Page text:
The Cooper Family continued James' employment as their family maintenance man and gardener and provided the family home for them on Bramwell Road. The size of the family made it necessary for him to also hold part-time jobs as janitor and maintenance man for the Bramwell Episcopal Church and the Bramwell Pharmacy, while Maude worked as a domestic and Maude's mother, Harriet Brandon and the older children helped care for the younger members of the family.

Throughout his life, James was a devoutly religious man, and served as a Deacon of the Mill Creek Baptist Church until his death in 1946. Maude shared his religious devotion. She as matriarch of the family kept a tight reign on the close family until her death in 1976.

Their descendents assimilated their value of honesty, thrift, and hard work, and have all given good account of themselves in their respective livelihoods. Lucille, Pearl, Dorothy, and Mary, and their descendents survive as of this writing. Pearl lives in Cristiansburg, Virginia and descendents, experienced the displacement common to the last two generations resulting from the decline in the demand for coal and chronic unemployment in West Virginia following World War II Much remains to be written of the Holt Family history as biographical profiles on the descendant of James and Maude Holt have not yet been developed. However, each will be added in coming years. The preceding represents our initial effort to record family histories for prosperity and for the edification of present and future generations. This brief history, updated for the 25th Annual Henry and Minnie Davis Family Reunion, will hopefully evoke memories that will flesh out fuller history.

Brandon Page Bennett Family History

Marie Brandon Paige Bennett was one of the four daughters and three sons born to
Harriet Brandon. (mother of Henry Davis) Her sisters were Mayme Brandon Blackwell, of Philadelphia, Pennsylvania, Maude Brandon Holt of Brammwell, West Virginia, and Molly Brandon. To date, there is little known about Molly Brandon. Her brothers were Henry Davis, of Coopers, West Virginia, Robert Brandon, and Floyd Brandon of Detroit, Michigan. Robert is believed to have died in early childhood.

Marie was born January 1, 1896, and died July 1, 1979. She was the mother of council-woman Madrith Bennett Chambers (Shirley), Beckley, West Virginia. Shirley is her sale surviving offspring.

Maria had two children from her first marriage to James Paige, which ended in divorce. Hazel Paige and James Paige, Jr. After her divorce she moved to Beckley to join with her nieces, Mary Emma Davis and Bertha Davis Clemens. She resided with the Vaden family. In Beckley she met and married Pearl Bennett, a coal miner and widower in 1934. Pearl had three daughters. After their marriage Marie's two children came to live with them.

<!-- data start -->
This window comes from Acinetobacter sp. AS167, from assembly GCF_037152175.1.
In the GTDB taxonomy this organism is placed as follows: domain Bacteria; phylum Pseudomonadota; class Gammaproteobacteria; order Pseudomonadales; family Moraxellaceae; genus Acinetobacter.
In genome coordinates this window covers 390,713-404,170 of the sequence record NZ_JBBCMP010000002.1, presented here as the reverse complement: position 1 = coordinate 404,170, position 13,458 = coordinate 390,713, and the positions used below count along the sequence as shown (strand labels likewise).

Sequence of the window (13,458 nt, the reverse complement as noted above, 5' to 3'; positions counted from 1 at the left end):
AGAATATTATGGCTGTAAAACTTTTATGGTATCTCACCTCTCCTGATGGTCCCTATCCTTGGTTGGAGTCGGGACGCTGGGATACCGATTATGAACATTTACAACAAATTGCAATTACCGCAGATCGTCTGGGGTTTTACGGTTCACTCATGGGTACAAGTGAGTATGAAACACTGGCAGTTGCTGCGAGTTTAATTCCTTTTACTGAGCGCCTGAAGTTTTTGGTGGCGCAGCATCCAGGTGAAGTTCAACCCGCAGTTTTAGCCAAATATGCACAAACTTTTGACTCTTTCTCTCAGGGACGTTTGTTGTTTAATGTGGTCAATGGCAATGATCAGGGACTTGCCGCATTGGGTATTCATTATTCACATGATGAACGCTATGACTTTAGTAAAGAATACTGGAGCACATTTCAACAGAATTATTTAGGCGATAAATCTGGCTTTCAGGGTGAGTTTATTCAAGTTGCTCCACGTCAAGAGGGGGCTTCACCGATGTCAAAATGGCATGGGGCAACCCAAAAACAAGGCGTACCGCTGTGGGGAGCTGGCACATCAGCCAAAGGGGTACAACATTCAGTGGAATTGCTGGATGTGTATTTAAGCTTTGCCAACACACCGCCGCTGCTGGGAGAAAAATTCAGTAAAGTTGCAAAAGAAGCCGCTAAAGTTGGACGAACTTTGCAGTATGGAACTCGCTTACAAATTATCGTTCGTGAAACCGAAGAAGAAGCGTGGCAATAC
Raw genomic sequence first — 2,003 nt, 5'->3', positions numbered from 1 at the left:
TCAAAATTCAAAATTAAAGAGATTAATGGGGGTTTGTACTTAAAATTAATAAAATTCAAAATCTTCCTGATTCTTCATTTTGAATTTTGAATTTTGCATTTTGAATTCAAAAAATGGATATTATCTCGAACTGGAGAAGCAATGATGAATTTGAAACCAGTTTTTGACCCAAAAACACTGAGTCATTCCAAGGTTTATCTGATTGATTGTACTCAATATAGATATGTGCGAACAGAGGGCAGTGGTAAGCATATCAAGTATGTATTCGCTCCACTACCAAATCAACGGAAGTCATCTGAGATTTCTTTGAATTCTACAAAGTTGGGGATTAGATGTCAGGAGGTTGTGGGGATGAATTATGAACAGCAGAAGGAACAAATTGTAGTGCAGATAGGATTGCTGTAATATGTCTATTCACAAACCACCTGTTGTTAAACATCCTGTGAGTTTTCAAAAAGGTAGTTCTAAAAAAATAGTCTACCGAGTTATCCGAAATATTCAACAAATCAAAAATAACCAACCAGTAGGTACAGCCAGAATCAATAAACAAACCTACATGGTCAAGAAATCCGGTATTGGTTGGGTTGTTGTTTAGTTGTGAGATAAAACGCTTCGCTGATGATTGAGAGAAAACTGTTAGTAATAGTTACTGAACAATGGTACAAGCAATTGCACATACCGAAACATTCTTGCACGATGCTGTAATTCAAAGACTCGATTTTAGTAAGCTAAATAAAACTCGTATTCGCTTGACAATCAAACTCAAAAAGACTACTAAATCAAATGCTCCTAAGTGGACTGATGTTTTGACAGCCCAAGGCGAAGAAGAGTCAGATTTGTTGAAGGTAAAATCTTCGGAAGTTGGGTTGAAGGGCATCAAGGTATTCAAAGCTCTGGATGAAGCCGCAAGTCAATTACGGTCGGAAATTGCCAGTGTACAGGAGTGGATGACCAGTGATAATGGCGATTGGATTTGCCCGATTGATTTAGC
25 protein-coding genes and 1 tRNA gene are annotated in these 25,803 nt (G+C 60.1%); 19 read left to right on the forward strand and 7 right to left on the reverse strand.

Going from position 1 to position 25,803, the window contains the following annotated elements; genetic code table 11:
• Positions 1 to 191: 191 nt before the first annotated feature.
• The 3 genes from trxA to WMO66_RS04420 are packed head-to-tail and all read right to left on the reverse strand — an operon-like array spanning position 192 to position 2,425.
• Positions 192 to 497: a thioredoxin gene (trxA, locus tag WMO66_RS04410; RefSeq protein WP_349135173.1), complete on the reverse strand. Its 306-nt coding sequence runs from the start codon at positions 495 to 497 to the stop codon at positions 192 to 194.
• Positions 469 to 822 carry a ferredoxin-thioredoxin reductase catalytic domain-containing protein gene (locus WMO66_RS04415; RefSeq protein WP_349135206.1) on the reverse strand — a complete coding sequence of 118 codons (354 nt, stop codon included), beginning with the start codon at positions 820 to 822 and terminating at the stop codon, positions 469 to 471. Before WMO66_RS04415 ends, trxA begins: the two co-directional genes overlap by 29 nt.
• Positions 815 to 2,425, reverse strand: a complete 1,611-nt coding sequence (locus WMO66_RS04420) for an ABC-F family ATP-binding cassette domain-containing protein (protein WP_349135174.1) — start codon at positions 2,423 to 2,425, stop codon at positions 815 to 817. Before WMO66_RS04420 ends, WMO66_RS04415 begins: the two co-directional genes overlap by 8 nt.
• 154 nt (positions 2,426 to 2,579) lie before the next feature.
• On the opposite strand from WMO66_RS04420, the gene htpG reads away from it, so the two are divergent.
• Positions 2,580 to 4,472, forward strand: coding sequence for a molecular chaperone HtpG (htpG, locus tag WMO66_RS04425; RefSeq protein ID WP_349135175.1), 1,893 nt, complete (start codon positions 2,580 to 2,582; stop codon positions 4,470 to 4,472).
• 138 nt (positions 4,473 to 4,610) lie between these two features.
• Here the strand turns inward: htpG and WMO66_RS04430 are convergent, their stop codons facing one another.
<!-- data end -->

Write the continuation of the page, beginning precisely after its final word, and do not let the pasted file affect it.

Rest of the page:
To this marriage was born Madrith Bennett (Shirley). During the hard times, Marie supplemented Pearl income that the earned in the mines by doing domestic work and being a midwife. Marie is lovingly remembered as a Christian women who was always available to anyone in need. Marie's commitment to her family and church is very much alive in her sole surviving daughter, Madrith Bennett Chambers. Her son, James Paige, Jr., of Columbus, Ohio, recently passed on June 2, 2000, and was buried in Beckley, West Virginia.

The blended family of Pearl and Marie blessed them with a total of 19 grandchildren.

Pannell Family History

As written by Juanita Pannell Kent

As the oldest of the grandchildren of Lewis and Dailey Pannell I am delighted to recapture what I remember of this wonderful family. The Lewis and Dailey Walton Pannell family history is one of happiness and joy.

Little is known about Papa Pannell in terms of his birthday but Dailey was born on January 3, 1879 to Lee and Lucinda Walton in a county where Danville, Virginia is located. The oldest of nine children she always had a desire and zeal for education. She enjoyed telling her grandchildren of her teaching the lower grades after she became a seventh grader. She often entertained us at night with stories of Mt. Freeman and her childhood. After marrying Lewis Pannell they migrated to Coopers, West Virginia around 1905 at the insistence of her big brother Arthur.

Lewis and Dailey were the parents of two sons, Lemuel born in 1905 and Berkley born in 1908. They lived for a while in Coopers, WV where they became active with the Mill Creek church. Lewis joined the other men of the community as a coalminer. The youngest of the nine children, Cordia, a beautiful young lady, came from the "country" as it was often referred, to live with the Pannells. Cordia and Lemuel and Berkley all attended schools in the Coopers and Bramwell communities and graduated from Bluestone High. These accomplishments and other achievements such as class standings; sports activities, etc. were often proudly discussed at family gatherings. A real love for each other developed during these days.